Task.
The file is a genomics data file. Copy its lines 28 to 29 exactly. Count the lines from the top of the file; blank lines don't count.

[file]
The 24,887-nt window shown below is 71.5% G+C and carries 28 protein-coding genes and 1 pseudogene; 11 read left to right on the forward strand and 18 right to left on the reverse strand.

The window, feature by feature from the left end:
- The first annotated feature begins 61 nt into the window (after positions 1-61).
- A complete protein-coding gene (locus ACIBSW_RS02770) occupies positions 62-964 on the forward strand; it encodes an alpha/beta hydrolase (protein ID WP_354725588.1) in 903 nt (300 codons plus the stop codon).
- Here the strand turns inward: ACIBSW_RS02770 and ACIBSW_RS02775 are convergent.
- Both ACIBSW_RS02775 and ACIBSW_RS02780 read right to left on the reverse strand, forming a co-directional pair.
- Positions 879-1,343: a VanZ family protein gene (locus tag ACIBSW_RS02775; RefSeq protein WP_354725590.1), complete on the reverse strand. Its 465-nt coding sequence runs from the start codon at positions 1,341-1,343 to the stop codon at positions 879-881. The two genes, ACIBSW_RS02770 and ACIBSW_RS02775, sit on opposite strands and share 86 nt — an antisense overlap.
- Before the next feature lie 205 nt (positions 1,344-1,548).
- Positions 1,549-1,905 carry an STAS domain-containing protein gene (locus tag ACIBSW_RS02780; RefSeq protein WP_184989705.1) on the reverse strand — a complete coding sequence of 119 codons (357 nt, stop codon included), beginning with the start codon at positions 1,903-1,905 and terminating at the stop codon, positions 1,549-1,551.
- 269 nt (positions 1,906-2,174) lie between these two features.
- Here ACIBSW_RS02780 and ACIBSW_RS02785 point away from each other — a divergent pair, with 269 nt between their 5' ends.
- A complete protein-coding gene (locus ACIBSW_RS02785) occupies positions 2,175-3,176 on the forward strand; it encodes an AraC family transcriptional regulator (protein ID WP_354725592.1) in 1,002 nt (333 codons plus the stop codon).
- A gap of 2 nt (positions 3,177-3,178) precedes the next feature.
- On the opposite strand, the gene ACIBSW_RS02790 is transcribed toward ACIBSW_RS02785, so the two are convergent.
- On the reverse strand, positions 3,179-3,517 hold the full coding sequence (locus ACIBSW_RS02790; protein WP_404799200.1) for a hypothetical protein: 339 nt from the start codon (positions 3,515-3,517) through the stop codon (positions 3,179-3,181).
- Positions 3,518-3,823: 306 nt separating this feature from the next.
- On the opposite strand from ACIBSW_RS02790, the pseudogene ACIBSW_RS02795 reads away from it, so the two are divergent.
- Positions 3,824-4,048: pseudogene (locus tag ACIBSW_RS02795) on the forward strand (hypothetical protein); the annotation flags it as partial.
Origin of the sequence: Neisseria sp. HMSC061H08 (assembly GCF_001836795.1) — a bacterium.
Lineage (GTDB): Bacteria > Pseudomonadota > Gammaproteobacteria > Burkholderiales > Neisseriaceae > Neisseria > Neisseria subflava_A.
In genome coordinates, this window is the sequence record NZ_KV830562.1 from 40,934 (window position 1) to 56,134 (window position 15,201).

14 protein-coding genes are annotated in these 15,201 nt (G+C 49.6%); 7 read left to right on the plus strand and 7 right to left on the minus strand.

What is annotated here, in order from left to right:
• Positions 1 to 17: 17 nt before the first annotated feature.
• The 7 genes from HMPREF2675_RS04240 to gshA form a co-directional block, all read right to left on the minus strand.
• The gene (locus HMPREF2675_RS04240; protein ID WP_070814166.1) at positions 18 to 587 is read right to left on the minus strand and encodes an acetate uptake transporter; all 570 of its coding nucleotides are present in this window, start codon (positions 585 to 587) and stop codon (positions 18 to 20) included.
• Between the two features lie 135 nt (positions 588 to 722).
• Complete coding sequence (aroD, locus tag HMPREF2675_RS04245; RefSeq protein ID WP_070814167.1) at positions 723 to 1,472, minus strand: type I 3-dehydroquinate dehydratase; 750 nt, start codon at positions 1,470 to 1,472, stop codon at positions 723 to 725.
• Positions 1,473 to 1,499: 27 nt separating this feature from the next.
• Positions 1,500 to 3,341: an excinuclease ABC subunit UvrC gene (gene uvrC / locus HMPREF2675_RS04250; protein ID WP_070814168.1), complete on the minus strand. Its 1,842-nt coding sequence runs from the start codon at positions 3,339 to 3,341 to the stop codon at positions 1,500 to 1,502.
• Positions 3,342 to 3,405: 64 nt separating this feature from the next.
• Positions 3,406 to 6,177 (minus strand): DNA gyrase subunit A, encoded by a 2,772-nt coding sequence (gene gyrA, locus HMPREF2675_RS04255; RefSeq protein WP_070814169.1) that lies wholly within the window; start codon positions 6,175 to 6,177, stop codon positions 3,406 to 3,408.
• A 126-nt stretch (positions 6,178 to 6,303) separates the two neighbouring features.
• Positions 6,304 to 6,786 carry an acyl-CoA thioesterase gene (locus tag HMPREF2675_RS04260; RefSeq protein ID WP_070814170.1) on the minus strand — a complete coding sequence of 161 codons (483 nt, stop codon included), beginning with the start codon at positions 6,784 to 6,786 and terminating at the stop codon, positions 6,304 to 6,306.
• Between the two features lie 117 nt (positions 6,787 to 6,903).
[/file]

• Complete coding sequence (aroD, locus tag HMPREF2675_RS04245; RefSeq protein ID WP_070814167.1) at positions 723 to 1,472, minus strand: type I 3-dehydroquinate dehydratase; 750 nt, start codon at positions 1,470 to 1,472, stop codon at positions 723 to 725.
• Positions 1,473 to 1,499: 27 nt separating this feature from the next.